In the wake of the Bishops’ synod on the family, let me direct your attention to a document written for married people by a married person–more specifically–for married couples venturing into cross-cultural mission. Married in Mission: A Handbook for Couples in Cross-Cultural Service by Alexis C. Kenny is a thorough, intuitive and interactive resource for spouses who have decided to serve together overseas. Alexis Kenny, and her husband, Patrick Kenny, served as Padrinos (primary care-takers) for 49 children for one year in Honduras with Amigos de Jesus. Married in Mission is a compilation of her own experience, anecdotal data gathered from 90 other married missioners, and the psychology and theology behind marriage and mission.
From theology to practicalities, Alexis Kenny has truly thought of everything to prepare couples embarking upon international service. She has woven a coherent thread of theology throughout her book, articulating theological concepts around marriage and mission. Kenny’s approach to marriage theology is meant to foster a strong sense of intentionality for couples. She portrays marriage as a vocation and a ministry that influences the world around it, engaging in Catholic social teaching and building the kingdom of God: “By saying ‘yes’ to overseas mission work, you and your significant other are following Jesus’ lead in challenging your own prejudices, expectations, and life of First World comforts, in order to transcend those boundaries in making present God’s Kingdom here and now” (46). Kenny emphasizes the sacrament of marriage as a tangible, mutual act of love: “Married missioners have the unique opportunity to concretely witness the Gospel value of generative love in their daily lives as individuals devoted to service” (81).
Theology aside, Kenny prepares married missioners for all stages of their journey on every level, including the most practical. From tips about culture shock, to budgeting, to packing lists, Kenny has every detail about international mission covered. Her advice regarding ministry sites is comprehensive, informing the reader of the many factors to consider when choosing a service placement. She also delineates a list of logistics for missioners to keep in mind when preparing for their ministry including tidbits about snail mail, documentation, contingency plans, pregnancy, food, and even what to do with wedding rings while abroad. Kenny coaches couples on how to conceive of living in community with other volunteers and she also advises couples about the importance of time management during long-term cross-cultural service.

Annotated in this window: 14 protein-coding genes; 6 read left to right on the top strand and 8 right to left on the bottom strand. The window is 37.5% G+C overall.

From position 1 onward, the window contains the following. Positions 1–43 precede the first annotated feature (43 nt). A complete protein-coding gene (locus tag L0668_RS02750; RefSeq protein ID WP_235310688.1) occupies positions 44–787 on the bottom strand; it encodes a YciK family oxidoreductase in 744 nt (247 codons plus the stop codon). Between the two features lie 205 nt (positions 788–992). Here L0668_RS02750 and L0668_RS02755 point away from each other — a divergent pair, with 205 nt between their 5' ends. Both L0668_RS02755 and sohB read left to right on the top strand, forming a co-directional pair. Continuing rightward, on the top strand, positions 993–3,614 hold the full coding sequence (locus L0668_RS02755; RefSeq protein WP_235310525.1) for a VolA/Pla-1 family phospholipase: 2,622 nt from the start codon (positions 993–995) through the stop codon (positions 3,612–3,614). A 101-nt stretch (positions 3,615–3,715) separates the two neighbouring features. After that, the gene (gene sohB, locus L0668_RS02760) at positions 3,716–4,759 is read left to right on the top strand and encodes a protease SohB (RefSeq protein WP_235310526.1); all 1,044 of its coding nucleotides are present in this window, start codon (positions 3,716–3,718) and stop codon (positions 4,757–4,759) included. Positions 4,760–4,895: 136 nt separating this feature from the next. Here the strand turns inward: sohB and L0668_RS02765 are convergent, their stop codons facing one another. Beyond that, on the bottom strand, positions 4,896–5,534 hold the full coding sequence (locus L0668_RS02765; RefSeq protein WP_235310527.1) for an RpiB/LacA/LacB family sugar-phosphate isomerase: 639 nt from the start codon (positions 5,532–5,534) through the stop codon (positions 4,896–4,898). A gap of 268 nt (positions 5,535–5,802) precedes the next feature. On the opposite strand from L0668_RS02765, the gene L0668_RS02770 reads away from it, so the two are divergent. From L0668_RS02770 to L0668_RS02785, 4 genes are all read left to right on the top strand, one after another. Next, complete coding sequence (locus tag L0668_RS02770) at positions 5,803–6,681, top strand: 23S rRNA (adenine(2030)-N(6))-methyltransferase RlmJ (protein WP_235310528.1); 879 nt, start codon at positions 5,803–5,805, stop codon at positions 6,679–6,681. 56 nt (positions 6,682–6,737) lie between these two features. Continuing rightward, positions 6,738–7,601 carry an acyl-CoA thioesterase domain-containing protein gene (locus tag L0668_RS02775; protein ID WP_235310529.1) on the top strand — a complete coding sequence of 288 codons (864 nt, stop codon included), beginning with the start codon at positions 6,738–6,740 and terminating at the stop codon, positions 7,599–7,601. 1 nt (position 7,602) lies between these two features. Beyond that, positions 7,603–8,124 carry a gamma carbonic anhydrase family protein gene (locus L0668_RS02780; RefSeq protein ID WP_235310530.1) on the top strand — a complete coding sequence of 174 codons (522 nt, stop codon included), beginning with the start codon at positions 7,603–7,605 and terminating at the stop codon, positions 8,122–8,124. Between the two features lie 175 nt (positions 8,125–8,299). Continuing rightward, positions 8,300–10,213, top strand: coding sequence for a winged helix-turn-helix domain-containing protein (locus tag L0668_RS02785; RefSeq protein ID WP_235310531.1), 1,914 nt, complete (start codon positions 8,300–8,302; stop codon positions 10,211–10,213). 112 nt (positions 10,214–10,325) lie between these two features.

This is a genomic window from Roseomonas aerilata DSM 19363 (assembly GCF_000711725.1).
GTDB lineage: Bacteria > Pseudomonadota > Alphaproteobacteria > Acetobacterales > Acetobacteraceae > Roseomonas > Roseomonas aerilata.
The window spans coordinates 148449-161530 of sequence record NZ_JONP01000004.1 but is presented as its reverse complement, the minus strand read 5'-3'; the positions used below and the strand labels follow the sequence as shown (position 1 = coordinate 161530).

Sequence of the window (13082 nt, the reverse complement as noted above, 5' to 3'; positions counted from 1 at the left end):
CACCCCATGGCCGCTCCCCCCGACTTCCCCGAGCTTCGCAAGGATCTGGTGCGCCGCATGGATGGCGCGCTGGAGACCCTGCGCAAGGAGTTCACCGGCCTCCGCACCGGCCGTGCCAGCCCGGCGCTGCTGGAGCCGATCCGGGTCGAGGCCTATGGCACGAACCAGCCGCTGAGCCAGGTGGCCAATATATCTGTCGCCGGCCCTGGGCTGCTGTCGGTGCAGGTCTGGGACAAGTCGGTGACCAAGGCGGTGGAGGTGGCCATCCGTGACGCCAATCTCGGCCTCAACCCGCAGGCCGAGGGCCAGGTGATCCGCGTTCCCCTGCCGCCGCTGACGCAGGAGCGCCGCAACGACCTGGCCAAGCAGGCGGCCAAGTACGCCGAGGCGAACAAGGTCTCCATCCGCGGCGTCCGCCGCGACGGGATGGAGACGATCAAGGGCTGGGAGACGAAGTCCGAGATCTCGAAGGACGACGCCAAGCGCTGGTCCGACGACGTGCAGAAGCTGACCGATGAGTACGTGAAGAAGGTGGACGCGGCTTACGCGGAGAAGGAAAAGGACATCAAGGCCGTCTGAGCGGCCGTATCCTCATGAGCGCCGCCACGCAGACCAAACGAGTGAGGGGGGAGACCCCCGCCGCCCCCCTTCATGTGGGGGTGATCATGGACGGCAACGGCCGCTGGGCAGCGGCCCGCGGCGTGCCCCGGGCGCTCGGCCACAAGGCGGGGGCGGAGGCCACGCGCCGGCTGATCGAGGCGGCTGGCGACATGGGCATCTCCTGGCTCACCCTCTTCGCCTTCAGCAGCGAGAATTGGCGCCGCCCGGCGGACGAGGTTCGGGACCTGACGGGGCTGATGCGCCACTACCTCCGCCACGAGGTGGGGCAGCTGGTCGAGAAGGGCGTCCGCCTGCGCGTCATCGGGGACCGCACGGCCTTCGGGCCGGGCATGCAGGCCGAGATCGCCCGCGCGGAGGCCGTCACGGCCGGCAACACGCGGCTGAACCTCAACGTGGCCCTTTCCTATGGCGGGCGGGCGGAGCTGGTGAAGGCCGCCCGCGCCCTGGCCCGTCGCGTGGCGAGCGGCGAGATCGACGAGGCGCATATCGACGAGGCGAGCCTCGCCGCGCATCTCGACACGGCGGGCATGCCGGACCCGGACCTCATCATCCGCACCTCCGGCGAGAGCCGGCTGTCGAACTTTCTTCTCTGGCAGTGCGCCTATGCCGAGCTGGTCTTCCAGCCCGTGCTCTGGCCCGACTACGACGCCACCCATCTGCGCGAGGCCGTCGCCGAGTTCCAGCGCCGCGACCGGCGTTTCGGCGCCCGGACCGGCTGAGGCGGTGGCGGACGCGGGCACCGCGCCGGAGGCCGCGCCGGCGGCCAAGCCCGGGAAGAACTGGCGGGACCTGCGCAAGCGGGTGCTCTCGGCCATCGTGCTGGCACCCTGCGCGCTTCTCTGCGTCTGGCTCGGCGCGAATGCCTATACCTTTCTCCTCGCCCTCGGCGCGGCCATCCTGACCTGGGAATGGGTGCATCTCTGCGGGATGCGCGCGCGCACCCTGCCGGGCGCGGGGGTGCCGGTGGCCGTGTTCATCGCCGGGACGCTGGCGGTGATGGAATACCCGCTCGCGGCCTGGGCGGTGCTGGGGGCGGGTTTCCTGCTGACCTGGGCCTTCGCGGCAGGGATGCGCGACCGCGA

Married in Mission is an intuitive guide which grew out of Kenny’s own experience of volunteering and also incorporates the experience of many other missioners from a survey she has compiled. To this end, the handbook’s intuitive nature is almost uncanny. Kenny provides the reader with a graph charting the stages of transition within a cross-cultural experience so that couples know what they might expect from their time in mission. Every chapter contains relevant information about how each stage of mission effects the individual, as well as a couple’s relationship. For example, Kenny speaks about the reality of grief and loss often experienced by spouses who are still adjusting to their host country. She also confronts the likelihood of increased conflict between partners as a result of the strain of varied levels of cross-cultural adaptation.
Kenny does not leave readers hanging in exposing the realities of each stage of mission, whether positive or negative. In fact, she offers twenty-one interactive exercises for couples to engage in together. These exercises are marvelous. They make discussing difficult issues fun and inspiring. In Chapter 1: Discernment, Kenny offers an activity for couples to collaborate on and author a marriage mission statement. Chapter 3: Routinization includes an activity for goal creation, in order to remind couples to encourage one another in pursuing their own objectives as well as to nurture dreams held in common.The final chapter, Integration, is complete with instructions for creating a word cloud as an artistic expression of shared memories surrounding the mission experience.
As I read Married in Mission, I found it easy to relate to the material. My husband and I have started up a ministry in an under-served neighborhood in Chicago called the Hope House in conjunction with The Port Ministries, and, though our mission is not international, it is cross-cultural. I connected with the themes introduced by Kenny so much so that my husband often heard me exclaiming out loud from the other room, “Yes! Mm-hmm! Definitely!” I found that the book reinforced my own understanding of both marriage and mission. It gave me a deep sense of dignity around my vocation, and it also provided my husband and I with resources to turn to when we are challenged in our work.
Alexis Kenny has truly thought of everything when it comes to preparing couples for each stage of international mission work. I highly recommend browsing the handbook’s website and perhaps even purchasing your own copy of Married in Mission!